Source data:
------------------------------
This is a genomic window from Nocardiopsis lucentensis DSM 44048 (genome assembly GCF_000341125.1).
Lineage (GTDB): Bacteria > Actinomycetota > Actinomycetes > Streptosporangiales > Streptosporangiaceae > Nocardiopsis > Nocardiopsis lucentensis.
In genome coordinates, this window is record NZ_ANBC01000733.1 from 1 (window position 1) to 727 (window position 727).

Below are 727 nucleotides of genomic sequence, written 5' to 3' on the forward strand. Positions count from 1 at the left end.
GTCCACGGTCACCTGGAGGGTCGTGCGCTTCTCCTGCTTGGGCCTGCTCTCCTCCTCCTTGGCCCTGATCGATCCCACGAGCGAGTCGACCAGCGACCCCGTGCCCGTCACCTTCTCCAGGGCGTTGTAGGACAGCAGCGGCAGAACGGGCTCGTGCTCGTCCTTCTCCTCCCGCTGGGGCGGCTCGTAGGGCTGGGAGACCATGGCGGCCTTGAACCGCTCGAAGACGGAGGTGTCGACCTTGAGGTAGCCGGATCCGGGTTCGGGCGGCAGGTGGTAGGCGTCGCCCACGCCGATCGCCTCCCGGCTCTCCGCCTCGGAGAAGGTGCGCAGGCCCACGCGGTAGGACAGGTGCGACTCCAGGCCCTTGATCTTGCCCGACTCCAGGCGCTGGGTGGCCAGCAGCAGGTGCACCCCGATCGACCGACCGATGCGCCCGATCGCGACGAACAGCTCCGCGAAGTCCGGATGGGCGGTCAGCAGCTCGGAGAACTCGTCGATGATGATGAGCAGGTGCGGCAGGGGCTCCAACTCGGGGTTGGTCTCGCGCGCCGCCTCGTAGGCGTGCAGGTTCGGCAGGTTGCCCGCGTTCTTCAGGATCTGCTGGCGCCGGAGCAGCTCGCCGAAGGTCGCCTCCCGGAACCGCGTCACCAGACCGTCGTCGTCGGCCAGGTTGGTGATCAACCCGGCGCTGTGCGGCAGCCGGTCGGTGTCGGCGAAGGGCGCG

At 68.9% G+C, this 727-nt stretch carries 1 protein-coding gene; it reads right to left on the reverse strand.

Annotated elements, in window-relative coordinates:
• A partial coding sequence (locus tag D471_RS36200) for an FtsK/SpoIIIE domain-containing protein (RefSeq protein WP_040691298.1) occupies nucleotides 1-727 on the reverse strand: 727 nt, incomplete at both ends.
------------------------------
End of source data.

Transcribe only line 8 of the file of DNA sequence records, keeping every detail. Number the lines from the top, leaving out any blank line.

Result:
• A partial coding sequence (locus tag D471_RS36200) for an FtsK/SpoIIIE domain-containing protein (RefSeq protein WP_040691298.1) occupies nucleotides 1-727 on the reverse strand: 727 nt, incomplete at both ends.